Dr. Saifuddin Kitchlew, hailed as the ‘Hero of Jallianwala Bagh’, was born on 15 January 1888 in Faridkot in Punjab state. His father was Azizuddin and his mother was Jaan Bibi.
Saifuddin Kitchlew was born into a wealthy family. He studied law in London and obtained a Doctorate in Philosophy in Germany. Dr. Kitchlew returned to India in 1913 and settled as an advocate in Amritsar.
He married Sadat Banu in 1915, who was also an activist in the Indian National Movement and an Urdu poet. Saifuddin Kitchlew was a great orator.
He entered into politics by participating in the Home Rule Movement. He conducted a public meeting at the historical Jallianwala Bagh on 30 March 1919, protesting against the Rowlatt Act during the Indian National Movement. There he delivered a lecture slamming the British imperialist rulers.
His speech before the huge gathering at Jallianwala Bagh sent shivers into the spines of the British rulers. Then British government invited Dr. Saifuddin Kitchlew and Dr. Dang for discussions but took them into custody and sent them to exile. This incident made Dr. Saifuddin Kitchlew the ‘Hero of Jallianwala Bagh’. Later, he was released by the end of 1919.
Dr. Saifuddin left his legal practice to dedicate himself totally to the Indian National Movement. He participated actively in the Khilafat and Non-Cooperation Movement and became the President of the All India Khilafat Committee.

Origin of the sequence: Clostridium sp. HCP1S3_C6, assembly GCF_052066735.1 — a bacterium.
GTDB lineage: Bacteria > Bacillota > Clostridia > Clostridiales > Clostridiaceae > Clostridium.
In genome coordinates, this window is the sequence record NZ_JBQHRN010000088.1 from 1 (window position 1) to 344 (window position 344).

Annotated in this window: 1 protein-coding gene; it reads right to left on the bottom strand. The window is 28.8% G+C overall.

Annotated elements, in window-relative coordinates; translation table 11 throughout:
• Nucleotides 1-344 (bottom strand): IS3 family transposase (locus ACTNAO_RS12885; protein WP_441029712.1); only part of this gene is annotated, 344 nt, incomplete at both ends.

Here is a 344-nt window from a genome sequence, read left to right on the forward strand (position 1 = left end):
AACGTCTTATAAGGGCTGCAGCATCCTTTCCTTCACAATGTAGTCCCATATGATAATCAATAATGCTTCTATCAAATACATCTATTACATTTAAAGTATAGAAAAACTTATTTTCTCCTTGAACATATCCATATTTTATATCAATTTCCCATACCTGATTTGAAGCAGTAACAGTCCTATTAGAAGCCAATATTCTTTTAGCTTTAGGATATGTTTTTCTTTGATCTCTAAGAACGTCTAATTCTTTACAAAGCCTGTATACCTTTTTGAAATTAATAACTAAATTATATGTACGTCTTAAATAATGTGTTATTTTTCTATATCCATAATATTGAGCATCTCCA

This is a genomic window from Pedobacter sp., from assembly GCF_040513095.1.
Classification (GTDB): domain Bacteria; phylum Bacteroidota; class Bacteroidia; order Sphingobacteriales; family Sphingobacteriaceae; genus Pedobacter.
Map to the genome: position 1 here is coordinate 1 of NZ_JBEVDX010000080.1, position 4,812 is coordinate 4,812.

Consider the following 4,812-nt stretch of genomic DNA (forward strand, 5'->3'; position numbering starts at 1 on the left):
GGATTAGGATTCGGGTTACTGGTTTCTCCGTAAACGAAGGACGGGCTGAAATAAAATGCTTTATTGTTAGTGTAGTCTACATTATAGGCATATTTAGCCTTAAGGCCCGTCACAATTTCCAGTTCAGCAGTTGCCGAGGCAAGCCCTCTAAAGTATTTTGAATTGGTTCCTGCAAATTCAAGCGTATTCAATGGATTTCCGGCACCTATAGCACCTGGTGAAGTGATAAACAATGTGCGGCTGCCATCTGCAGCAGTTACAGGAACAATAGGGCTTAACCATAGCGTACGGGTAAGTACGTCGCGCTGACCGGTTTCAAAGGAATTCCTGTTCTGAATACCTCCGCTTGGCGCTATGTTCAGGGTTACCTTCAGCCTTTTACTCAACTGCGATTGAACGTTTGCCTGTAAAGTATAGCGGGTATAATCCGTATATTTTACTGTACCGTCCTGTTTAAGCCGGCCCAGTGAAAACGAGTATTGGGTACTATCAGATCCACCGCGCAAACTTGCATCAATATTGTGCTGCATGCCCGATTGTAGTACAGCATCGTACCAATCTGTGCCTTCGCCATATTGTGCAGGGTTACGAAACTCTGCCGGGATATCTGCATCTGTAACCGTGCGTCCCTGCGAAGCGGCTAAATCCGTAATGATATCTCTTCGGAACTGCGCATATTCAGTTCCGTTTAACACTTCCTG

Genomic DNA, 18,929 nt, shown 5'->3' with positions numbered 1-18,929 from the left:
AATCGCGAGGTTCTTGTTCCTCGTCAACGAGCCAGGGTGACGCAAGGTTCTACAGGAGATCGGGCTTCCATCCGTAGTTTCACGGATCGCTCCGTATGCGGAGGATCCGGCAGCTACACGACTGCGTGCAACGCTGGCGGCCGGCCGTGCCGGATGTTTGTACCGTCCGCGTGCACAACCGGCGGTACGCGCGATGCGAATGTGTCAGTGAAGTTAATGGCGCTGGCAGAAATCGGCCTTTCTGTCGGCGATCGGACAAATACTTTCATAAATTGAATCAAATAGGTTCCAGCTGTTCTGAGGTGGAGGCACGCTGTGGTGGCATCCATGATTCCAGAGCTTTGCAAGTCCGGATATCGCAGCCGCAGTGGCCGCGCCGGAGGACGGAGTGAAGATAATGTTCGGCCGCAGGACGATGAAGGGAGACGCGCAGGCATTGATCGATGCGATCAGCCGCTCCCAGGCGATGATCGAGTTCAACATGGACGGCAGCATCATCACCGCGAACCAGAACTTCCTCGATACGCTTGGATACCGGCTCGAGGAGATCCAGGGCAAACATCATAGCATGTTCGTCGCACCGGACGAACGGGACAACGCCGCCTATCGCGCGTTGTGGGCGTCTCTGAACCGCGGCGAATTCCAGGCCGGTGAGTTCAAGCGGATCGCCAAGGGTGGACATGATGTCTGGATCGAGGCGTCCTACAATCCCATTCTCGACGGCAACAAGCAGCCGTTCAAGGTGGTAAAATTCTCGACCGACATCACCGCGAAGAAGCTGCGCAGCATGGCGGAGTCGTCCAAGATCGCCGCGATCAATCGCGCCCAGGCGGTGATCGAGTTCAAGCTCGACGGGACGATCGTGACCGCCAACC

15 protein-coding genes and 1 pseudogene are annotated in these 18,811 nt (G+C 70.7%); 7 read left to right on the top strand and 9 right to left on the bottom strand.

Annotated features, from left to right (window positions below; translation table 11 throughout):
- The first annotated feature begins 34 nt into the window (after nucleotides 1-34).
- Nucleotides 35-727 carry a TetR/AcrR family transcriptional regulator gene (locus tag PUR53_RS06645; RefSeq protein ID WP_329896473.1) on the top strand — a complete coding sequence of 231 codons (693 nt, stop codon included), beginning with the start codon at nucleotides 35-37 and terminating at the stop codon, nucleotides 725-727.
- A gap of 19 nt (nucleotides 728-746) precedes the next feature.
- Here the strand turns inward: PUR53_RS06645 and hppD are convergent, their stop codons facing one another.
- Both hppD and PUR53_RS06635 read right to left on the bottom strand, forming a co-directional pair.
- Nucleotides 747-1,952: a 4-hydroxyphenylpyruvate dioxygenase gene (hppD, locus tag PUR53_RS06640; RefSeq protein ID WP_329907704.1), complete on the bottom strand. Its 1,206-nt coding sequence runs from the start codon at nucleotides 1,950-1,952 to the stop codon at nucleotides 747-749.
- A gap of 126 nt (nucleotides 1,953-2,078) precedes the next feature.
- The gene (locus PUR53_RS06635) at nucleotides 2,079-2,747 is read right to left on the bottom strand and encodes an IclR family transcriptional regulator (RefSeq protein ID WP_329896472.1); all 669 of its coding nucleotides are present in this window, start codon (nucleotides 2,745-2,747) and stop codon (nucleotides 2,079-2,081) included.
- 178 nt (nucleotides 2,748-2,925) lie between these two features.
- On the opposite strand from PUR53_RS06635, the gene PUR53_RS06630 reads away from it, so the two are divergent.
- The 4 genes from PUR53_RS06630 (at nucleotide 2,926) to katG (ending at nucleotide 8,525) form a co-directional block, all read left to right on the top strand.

Dr. Saifuddin started an association named ‘Tahreek-i-Tanzeem’ and also a magazine in Urdu called ‘Tanzeem’. He desired harmony between the Hindus and Muslims and appealed to the people to involve in the National Movement irrespective of the religious feelings.
Dr. Kitchlew opposed the separatist ideology of the All-India Muslim League from the very beginning. He worked as the General Secretary of the Indian National Congress in 1924.
He was also the President of the reception Committee for the Indian National Congress Sessions in 1929, held at Lahore. Though Dr. Kichloo had respect towards Gandhi, he followed Netaji Subhash Chandra Bose. Thus, he distanced himself from Congress.
He underwent rigorous imprisonment for a period of 14 years in British India. After 1947, he got attracted towards Communism and worked for world peace through the institutions like ‘Peace and Friendship’.
He was honoured with ‘Stalin Peace Prize’ in 1954. Dr. Saifuddin Kichloo, who dreamt of Socialist society and worked for world peace through out his life, passed away on 9 October, 1963.